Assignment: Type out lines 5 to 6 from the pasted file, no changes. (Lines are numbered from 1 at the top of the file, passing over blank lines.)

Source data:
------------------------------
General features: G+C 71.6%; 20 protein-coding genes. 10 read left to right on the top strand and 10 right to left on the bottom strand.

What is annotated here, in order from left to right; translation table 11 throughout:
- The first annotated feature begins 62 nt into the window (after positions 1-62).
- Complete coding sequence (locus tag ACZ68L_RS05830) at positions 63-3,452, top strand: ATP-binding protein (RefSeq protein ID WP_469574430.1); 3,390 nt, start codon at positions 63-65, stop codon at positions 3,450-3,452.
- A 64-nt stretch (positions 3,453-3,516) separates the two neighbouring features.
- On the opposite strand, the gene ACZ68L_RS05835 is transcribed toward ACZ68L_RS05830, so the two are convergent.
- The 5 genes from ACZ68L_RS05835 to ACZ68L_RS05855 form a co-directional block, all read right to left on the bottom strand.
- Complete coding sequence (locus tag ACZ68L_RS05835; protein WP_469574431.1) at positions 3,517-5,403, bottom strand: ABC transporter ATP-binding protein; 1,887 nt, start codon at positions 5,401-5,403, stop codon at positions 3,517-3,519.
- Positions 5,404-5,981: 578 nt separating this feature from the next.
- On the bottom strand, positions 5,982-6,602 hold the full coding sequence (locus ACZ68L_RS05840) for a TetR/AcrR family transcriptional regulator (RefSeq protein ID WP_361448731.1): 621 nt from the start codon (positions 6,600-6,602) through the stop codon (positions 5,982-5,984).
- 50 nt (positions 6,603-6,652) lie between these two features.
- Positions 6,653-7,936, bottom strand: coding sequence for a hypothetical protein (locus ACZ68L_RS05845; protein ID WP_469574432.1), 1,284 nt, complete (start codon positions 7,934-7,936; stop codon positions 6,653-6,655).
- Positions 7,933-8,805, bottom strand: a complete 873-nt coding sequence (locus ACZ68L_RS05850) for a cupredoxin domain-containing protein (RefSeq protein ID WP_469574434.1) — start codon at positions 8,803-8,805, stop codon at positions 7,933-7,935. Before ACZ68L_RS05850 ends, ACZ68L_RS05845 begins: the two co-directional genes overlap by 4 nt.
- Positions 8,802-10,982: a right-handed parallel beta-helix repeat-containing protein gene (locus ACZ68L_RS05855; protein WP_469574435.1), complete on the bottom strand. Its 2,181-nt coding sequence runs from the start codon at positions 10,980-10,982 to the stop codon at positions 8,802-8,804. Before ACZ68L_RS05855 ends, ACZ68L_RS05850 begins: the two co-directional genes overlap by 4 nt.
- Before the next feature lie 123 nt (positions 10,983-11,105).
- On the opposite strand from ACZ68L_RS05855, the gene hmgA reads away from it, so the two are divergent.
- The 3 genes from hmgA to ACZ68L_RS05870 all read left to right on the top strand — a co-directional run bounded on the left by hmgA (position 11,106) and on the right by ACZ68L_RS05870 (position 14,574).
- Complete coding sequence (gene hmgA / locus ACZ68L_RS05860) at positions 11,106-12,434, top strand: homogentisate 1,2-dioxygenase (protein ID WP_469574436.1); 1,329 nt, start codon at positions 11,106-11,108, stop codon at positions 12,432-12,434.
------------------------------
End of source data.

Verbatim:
- A 64-nt stretch (positions 3,453-3,516) separates the two neighbouring features.
- On the opposite strand, the gene ACZ68L_RS05835 is transcribed toward ACZ68L_RS05830, so the two are convergent.